Where the map indicates "Start" set your trip meter at "0" and begin. (Note that individual trip meters may vary slightly from mileage indicated.)
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(62 Miles, 2.5 Hours) START.
The tour starts at the (I) Rt. 199 off the Taconic Parkway. Drive 1.0 mile to the entrance of Wilcox Park. Rt. 199 was the route of the Salisbury Turnpike, an 18th c. stage and transportation route from Connecticut to the Hudson River.
1 WILCOX PARK (R). The route from the Taconic Parkway passes Wilcox Park, a public county park.
Drive 5 miles to Lake Rd. Turn right on Lake Rd. and drive 3.1 miles to Route 82, bearing left around Stissing Lake.
2 STISSING MOUNTAIN (R). 1403 ft. high, is used as an observation/fire tower. Those hearty enough to brave the access trail (R) can see the entire Hudson Valley on a clear day.
Lake Rd. bypasses Pine Plains hamlet, skirting the shores of three lakes, headwaters of the Wappingers Creek: Thompson Pond, a “forever wild” nature preserve and registered national landmark since 1974; Twin Island Lake, once called “Mud Pond”; and Stissing Lake. Trees frame a view of STISSING MT. (L).
Turn right on Rt. 82 South and drive 1.7 miles to Strever Farm Rd.
3 MASHOMAC FISH AND GAME PRESERVE (R). A former dairy. Early roads known by name linked farms to markets.
Turn left on Strever Farm Rd. and drive 0.3 mile to Bethel Cross Rd. Bear left on Bethel Cross Rd. and drive 0.6 mile to Carpenter Hill Rd.
4 MORAVIAN MONUMENT (Y). Constructed in 1859 in memory of Christian missionaries who tried to convert Shekomeko Indians.
Turn left on Carpenter Hill Rd. and drive 0.5 mile to stop sign, CR 83. Turn left at stop sign and drive 1.8 miles to Rt. 82.
This area was home to the family of 18th c. historian Isaac Huntting.
5 ROWE FAMILY BURIAL GROUND (R), part of the Old Round Top church cemetery, was settled ca. 1740 by Lutherans in Bethel Hamlet.
The road passes homes of early families, who built the town and local industry.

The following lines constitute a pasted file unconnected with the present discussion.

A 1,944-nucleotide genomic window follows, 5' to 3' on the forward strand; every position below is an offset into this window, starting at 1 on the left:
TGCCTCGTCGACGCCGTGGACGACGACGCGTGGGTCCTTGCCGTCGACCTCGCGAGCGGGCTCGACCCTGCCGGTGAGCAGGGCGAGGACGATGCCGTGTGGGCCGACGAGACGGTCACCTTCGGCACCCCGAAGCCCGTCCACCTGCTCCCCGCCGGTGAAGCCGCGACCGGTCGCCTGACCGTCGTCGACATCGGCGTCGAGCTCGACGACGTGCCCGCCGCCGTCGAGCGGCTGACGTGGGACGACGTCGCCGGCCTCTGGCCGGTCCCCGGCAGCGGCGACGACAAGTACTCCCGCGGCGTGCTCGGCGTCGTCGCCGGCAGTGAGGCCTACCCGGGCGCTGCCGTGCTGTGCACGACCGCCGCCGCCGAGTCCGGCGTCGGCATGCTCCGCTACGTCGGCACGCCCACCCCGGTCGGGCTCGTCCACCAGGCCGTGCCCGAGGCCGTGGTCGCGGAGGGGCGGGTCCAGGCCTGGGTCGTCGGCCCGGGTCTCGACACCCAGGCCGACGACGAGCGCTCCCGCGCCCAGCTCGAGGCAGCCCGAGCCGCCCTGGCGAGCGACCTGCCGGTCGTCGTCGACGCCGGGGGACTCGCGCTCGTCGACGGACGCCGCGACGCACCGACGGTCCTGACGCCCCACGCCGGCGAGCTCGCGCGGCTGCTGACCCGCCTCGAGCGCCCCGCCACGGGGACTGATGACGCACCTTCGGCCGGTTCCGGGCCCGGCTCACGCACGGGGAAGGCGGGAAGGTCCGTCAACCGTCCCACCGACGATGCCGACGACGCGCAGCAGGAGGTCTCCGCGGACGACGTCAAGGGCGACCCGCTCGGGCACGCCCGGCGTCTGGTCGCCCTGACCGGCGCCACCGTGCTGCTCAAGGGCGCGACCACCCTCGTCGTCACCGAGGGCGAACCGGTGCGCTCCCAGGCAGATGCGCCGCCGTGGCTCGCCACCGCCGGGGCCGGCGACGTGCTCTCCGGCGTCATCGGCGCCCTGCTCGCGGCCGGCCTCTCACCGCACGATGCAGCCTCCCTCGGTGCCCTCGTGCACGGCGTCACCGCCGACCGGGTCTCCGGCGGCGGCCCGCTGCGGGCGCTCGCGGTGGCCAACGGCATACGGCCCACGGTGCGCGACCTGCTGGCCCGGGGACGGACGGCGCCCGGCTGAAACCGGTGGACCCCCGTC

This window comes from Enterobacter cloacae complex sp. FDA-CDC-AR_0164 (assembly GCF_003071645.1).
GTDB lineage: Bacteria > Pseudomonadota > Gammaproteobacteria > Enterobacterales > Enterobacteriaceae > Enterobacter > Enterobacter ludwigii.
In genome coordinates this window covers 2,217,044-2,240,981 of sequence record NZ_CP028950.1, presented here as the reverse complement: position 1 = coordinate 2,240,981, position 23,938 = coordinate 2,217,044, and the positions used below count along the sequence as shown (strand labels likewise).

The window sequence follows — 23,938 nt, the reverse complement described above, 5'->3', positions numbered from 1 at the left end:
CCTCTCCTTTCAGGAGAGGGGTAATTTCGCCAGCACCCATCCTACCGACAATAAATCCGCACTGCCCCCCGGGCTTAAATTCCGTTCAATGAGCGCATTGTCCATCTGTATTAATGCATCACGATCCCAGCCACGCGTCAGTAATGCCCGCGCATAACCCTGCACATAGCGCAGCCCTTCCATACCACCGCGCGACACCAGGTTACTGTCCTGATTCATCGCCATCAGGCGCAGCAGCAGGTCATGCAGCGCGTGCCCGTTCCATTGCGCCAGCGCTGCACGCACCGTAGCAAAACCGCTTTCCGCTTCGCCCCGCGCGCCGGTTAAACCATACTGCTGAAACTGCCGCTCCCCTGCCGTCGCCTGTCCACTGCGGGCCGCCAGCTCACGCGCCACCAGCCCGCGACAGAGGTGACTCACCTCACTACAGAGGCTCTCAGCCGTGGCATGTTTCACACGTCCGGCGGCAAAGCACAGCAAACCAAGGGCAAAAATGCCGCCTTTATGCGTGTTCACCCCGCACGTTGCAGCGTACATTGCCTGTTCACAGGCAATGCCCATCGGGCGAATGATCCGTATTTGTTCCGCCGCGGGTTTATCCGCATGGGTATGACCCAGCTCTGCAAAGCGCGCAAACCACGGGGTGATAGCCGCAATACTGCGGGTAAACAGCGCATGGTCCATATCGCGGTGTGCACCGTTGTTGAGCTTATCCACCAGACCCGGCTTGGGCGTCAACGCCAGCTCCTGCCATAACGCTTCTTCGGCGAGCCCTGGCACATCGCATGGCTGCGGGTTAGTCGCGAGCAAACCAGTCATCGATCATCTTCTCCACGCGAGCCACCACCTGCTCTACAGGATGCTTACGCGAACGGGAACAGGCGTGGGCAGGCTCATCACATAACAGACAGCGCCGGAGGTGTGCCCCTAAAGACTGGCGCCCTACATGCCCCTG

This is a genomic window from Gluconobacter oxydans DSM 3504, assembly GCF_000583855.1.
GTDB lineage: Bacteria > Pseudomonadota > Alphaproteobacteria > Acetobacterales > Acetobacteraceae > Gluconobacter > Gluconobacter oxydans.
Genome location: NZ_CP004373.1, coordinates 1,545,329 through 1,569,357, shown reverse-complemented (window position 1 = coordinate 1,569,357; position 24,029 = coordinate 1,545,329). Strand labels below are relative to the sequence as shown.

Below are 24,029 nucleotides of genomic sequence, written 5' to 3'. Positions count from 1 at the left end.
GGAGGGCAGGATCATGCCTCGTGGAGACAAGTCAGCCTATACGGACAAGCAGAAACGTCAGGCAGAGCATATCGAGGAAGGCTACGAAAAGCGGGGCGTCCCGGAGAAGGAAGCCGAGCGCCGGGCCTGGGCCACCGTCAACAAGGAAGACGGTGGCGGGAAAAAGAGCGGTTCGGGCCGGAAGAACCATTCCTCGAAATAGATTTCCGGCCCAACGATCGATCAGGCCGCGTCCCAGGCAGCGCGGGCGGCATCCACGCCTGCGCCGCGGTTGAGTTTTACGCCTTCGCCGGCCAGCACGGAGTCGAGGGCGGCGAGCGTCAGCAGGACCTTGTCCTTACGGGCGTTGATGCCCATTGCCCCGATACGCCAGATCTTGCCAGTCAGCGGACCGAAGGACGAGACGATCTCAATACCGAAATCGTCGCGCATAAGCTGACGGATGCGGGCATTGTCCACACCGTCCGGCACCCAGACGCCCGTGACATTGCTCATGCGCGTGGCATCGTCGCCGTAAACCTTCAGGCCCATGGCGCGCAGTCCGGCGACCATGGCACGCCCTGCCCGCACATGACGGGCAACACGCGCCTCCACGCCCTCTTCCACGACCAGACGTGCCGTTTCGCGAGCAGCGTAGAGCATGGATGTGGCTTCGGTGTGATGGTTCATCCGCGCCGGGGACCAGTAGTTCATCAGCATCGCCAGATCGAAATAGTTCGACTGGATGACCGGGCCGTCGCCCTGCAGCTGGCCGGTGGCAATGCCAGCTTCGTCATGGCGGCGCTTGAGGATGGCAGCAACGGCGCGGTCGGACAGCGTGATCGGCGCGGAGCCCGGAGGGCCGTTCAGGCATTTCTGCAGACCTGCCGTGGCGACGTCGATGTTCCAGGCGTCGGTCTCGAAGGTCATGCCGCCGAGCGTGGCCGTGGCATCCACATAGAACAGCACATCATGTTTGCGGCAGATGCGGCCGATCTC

Turn right onto Rt. 82. Drive 0.6 mile to light.
6 WILBER CLOCK TOWER (L) is a familiar landmark. STISSING HOUSE (L), still a restaurant, began serving the public in the 18th c.; marker opposite records the first Stissing Log House Tavern (1782) (L). The hamlet of Pine Plains invites exploration of off-route sites, shops, restaurants. Street parking.
Cross at light to CR 83A and drive 0.2 mile to Maple St. Turn right on Maple St. and drive 0.4 mile to Rt. 199.
Pine Plains is said to mark a Pine Grove that served as a Mohican burial ground. State Marker (L).
Turn left on Rt. 199 and drive 6.1 miles to CR 60, Winchell Mt. Rd.
7 UNITED METHODIST CHURCH (L) was established ca. 1835 by Dr. Benjamin Wilber.
8 HARRIS/HUSTED HOUSE (R), ca. 1770 (Marker), a red frame salt box set back from the road is undergoing restoration by the Little Nine Partners Historical Society in Hammertown. This town was the industrial center from the late 1700s to the mid-1900s, boasting the HUSTED TANNERY and HARRIS SCYTHE WORKS. Powered by the Shekomeko Creek, the factory was operated by a noisy trip hammer system that gave the area its name. HAMMERTOWN BARN (L), part of the industrial complex, is now a gift shop.
9 PULVERS CORNERS. Named for William Pulver, this tiny farm hamlet had its own post office, store, hotel and a Union church in the 19th c. It is now distinguished by fine vernacular architecture of the Federal and Victorian eras and lovely views.
Turn left on CR 60, Winchell Mt. Rd. Drive 1.7 miles to Irondale Rd.
10 WINCHELL MT. James Winchell settled here ca. 1760. Marker (R) at turn denotes the “Northeast Pine Plains Line” set in 1823. The Winchell Mt. Cemetery area at the crest commands breathtaking scenic views.